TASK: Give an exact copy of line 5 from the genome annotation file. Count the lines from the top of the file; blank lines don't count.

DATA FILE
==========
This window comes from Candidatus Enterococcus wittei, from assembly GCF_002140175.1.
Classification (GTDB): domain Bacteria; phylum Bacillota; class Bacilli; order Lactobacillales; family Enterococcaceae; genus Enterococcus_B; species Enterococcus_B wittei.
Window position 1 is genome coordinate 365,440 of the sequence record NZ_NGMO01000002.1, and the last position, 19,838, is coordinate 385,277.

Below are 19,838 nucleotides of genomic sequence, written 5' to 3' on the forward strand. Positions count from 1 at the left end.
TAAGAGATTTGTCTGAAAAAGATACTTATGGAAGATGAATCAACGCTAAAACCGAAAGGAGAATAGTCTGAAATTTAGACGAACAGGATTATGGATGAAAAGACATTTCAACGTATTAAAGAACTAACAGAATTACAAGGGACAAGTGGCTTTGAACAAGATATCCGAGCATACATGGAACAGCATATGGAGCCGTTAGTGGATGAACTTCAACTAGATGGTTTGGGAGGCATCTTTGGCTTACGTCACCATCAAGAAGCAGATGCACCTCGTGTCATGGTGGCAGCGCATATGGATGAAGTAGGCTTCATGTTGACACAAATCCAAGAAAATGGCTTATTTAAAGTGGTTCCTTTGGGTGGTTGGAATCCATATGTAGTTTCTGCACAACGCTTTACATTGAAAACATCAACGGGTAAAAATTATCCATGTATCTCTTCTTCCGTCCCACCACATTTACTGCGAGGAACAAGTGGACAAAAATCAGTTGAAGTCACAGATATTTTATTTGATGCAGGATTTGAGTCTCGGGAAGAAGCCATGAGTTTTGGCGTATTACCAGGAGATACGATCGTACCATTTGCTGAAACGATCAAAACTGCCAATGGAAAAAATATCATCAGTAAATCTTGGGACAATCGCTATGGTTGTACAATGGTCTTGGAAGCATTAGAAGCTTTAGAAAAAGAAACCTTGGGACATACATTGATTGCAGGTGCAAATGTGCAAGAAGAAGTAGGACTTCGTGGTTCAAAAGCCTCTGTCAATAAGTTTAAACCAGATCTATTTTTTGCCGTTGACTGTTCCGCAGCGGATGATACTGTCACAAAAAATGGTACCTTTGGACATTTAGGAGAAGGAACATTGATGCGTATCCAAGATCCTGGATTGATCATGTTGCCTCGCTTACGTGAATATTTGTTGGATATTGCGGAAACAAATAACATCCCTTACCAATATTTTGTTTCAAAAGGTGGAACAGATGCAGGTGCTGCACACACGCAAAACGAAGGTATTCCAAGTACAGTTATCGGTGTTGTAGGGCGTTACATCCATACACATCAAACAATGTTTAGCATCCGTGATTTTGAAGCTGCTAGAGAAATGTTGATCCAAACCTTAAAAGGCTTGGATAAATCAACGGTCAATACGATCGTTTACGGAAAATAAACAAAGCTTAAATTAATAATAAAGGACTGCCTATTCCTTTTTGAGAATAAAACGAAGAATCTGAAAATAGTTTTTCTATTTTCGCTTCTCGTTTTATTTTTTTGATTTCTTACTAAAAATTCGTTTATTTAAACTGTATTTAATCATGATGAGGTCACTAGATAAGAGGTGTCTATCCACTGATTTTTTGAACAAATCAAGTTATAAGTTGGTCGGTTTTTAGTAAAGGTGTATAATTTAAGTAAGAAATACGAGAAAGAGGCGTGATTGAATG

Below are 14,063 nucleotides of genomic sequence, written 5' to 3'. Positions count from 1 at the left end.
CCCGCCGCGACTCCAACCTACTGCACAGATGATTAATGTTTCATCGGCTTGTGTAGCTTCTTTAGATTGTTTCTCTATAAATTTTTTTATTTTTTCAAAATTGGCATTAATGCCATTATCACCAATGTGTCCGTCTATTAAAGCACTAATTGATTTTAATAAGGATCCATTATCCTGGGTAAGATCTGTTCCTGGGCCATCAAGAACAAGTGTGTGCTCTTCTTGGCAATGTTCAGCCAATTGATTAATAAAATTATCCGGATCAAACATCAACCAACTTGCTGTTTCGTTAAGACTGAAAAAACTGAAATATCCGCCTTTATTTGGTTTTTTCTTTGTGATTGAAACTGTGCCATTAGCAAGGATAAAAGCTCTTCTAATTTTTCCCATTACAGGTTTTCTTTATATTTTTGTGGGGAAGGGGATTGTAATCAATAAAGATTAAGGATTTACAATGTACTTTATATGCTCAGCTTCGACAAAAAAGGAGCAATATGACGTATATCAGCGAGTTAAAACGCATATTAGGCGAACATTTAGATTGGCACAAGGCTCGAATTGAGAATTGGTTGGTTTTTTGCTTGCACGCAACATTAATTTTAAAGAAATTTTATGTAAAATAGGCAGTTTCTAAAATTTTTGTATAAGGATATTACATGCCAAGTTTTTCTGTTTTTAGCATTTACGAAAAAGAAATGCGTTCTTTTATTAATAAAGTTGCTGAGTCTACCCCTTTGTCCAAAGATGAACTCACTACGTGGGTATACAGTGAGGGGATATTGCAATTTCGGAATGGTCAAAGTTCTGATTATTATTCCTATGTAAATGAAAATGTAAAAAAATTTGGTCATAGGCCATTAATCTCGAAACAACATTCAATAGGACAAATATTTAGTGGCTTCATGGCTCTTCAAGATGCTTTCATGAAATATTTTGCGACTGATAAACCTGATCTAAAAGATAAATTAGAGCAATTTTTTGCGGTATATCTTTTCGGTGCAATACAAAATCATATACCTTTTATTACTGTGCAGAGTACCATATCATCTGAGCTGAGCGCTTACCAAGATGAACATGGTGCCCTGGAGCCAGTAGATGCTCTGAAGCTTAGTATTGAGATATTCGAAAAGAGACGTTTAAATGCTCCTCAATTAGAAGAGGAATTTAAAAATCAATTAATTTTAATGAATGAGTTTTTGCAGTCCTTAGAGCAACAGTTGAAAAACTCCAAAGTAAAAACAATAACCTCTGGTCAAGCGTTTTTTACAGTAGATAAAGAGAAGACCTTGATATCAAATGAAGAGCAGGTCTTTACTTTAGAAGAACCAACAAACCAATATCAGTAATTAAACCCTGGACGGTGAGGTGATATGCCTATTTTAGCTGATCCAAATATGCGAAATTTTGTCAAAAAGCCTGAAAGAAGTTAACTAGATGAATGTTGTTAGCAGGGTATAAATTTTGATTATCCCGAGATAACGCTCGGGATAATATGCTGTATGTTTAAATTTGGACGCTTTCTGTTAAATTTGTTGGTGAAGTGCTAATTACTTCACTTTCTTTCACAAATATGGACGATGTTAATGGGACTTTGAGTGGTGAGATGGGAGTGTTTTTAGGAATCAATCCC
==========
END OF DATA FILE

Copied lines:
TAAGAGATTTGTCTGAAAAAGATACTTATGGAAGATGAATCAACGCTAAAACCGAAAGGAGAATAGTCTGAAATTTAGACGAACAGGATTATGGATGAAAAGACATTTCAACGTATTAAAGAACTAACAGAATTACAAGGGACAAGTGGCTTTGAACAAGATATCCGAGCATACATGGAACAGCATATGGAGCCGTTAGTGGATGAACTTCAACTAGATGGTTTGGGAGGCATCTTTGGCTTACGTCACCATCAAGAAGCAGATGCACCTCGTGTCATGGTGGCAGCGCATATGGATGAAGTAGGCTTCATGTTGACACAAATCCAAGAAAATGGCTTATTTAAAGTGGTTCCTTTGGGTGGTTGGAATCCATATGTAGTTTCTGCACAACGCTTTACATTGAAAACATCAACGGGTAAAAATTATCCATGTATCTCTTCTTCCGTCCCACCACATTTACTGCGAGGAACAAGTGGACAAAAATCAGTTGAAGTCACAGATATTTTATTTGATGCAGGATTTGAGTCTCGGGAAGAAGCCATGAGTTTTGGCGTATTACCAGGAGATACGATCGTACCATTTGCTGAAACGATCAAAACTGCCAATGGAAAAAATATCATCAGTAAATCTTGGGACAATCGCTATGGTTGTACAATGGTCTTGGAAGCATTAGAAGCTTTAGAAAAAGAAACCTTGGGACATACATTGATTGCAGGTGCAAATGTGCAAGAAGAAGTAGGACTTCGTGGTTCAAAAGCCTCTGTCAATAAGTTTAAACCAGATCTATTTTTTGCCGTTGACTGTTCCGCAGCGGATGATACTGTCACAAAAAATGGTACCTTTGGACATTTAGGAGAAGGAACATTGATGCGTATCCAAGATCCTGGATTGATCATGTTGCCTCGCTTACGTGAATATTTGTTGGATATTGCGGAAACAAATAACATCCCTTACCAATATTTTGTTTCAAAAGGTGGAACAGATGCAGGTGCTGCACACACGCAAAACGAAGGTATTCCAAGTACAGTTATCGGTGTTGTAGGGCGTTACATCCATACACATCAAACAATGTTTAGCATCCGTGATTTTGAAGCTGCTAGAGAAATGTTGATCCAAACCTTAAAAGGCTTGGATAAATCAACGGTCAATACGATCGTTTACGGAAAATAAACAAAGCTTAAATTAATAATAAAGGACTGCCTATTCCTTTTTGAGAATAAAACGAAGAATCTGAAAATAGTTTTTCTATTTTCGCTTCTCGTTTTATTTTTTTGATTTCTTACTAAAAATTCGTTTATTTAAACTGTATTTAATCATGATGAGGTCACTAGATAAGAGGTGTCTATCCACTGATTTTTTGAACAAATCAAGTTATAAGTTGGTCGGTTTTTAGTAAAGGTGTATAATTTAAGTAAGAAATACGAGAAAGAGGCGTGATTGAATG